“The CORE Act could now be referred to as the Colorado Outdoor “Recovery” Act for its potential to become an effective part of the pandemic recovery we all face together. Americans, at higher numbers than ever before, flocked to our public lands during the summer of 2020 to seek fresh air, adventure, healing, and connection,” said Hilary Cooper, San Miguel County Commissioner. “Our public lands are one of America’s most valued treasures and the lands protected in the CORE Act are some of Colorado’s greatest jewels, enriching our local communities, enhancing our clean air and clean water, and educating all ages about our cultural and natural heritage. My deep appreciation goes to Senator Bennet and Senator Hickenlooper, who has been a supporter of the CORE Act in his previous role as Colorado’s Governor because he recognized the value of the CORE Act to Colorado.”
“Many years of collaborative stakeholder input, across all sectors of Ouray County’s economy, have delivered us to this moment. The CORE Act is supported by recreation, mining, ranching, and many other interests because it helps ensure that our most treasured landscapes will gain the protections they deserve,” said Ben Tisdel, Ouray County Commissioner. “The CORE Act is therefore very much in line with Ouray County’s core principles, and we send a huge thank you to Senators Bennet and Hickenlooper for persevering and bringing us to this historic moment.”
“I am grateful to see the CORE Act will be reintroduced by Senator Bennet, our new Colorado Senator John Hickenlooper, and Congressman Neguse,” said Greg Poschman, Pitkin County Commissioner. “Our revered 10th Mountain Division Veterans of WWII––who are in their late 90s or early 100s––simply cannot wait any longer to see Camp Hale designated as a National Historic Landscape. It’s time to get The CORE Act done, for our veterans, for our economy, and for the benefit of the growing number of Americans who seek outdoor recreation as relief from the pandemic. This is our time to insure these public lands for future generations of Americans.”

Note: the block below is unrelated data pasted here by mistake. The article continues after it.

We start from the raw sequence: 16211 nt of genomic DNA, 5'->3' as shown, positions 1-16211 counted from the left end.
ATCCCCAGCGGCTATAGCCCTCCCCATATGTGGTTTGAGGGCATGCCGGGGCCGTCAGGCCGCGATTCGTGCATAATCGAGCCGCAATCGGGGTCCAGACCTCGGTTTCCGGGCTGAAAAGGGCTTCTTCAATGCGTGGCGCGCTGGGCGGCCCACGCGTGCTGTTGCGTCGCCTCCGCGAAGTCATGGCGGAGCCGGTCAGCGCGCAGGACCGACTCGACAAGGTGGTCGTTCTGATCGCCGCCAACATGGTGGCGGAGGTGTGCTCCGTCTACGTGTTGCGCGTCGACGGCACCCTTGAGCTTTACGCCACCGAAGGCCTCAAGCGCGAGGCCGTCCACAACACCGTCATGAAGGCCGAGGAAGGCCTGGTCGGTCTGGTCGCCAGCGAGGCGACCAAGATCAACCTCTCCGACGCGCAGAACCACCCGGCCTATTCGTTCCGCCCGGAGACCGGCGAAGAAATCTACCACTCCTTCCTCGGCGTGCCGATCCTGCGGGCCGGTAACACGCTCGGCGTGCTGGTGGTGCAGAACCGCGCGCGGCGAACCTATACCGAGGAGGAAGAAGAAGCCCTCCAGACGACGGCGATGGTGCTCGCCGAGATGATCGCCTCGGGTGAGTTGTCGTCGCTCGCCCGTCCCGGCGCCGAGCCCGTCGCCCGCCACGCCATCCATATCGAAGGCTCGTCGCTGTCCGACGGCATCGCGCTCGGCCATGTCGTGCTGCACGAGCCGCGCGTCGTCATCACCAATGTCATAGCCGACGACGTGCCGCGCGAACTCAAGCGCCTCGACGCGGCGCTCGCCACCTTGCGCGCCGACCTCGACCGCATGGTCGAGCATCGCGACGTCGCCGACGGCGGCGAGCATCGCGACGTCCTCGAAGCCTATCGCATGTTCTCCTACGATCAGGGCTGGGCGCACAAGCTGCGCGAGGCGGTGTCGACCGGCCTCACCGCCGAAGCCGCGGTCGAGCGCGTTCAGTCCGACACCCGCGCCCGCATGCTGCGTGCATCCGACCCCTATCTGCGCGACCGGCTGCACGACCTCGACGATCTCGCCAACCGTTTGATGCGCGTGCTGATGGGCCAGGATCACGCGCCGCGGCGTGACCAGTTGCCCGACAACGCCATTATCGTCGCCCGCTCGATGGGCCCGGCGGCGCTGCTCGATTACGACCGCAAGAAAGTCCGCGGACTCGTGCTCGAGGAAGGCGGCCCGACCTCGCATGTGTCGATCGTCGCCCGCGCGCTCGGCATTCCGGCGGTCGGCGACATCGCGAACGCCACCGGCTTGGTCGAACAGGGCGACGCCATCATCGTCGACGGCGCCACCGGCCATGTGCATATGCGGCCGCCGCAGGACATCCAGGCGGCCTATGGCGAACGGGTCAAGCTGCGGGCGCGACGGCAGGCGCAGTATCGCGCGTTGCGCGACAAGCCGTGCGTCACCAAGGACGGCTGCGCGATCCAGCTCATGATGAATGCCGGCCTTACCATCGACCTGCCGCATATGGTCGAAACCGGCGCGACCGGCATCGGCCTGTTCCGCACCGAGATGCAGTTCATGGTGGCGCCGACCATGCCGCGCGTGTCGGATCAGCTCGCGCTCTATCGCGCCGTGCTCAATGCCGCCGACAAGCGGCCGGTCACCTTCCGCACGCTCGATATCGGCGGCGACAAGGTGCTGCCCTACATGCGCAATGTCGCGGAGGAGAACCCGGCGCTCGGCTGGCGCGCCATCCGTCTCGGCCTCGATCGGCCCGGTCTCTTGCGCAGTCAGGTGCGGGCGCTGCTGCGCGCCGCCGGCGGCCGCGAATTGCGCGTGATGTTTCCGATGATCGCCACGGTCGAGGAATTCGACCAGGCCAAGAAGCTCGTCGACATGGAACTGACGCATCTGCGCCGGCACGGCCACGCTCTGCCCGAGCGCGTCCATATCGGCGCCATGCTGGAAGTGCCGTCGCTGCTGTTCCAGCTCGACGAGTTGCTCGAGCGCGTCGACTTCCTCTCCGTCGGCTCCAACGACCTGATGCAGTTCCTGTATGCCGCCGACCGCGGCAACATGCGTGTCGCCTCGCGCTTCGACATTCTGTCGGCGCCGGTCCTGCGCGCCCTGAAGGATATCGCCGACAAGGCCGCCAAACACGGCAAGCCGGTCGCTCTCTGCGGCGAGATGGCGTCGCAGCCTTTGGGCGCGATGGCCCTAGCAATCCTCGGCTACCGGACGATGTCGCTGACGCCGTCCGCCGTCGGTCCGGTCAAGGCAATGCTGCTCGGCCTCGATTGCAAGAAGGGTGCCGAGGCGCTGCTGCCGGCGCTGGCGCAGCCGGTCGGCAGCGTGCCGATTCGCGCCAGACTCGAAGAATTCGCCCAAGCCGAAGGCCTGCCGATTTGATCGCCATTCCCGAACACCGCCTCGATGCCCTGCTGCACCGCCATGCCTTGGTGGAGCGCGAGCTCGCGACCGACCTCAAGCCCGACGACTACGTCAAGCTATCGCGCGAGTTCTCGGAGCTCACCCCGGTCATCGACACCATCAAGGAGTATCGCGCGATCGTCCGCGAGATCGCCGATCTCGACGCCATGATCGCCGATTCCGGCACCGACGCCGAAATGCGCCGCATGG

“Now, more than ever, it’s time for the Senate to pass the CORE Act. We applaud the CORE Act for balancing the needs of wildlife and watershed protections with recreational and other uses of the forest,” said Kathy Chandler Henry, Eagle County Commissioner. “This collaborative legislative process has involved our water providers, conservation groups, recreational groups, and businesses. This important bill strengthens Colorado’s recreation economy and is supported by stakeholders throughout the state. The Camp Hale National Historic Landscape especially helps to preserve and highlight an incredible piece of history and the legacy of the Tenth Mountain Division in Eagle County. Eagle County thanks Senators Bennet and Hickenlooper for their stewardship of public lands; our grandchildren will be grateful for these treasured additions in Western Colorado.”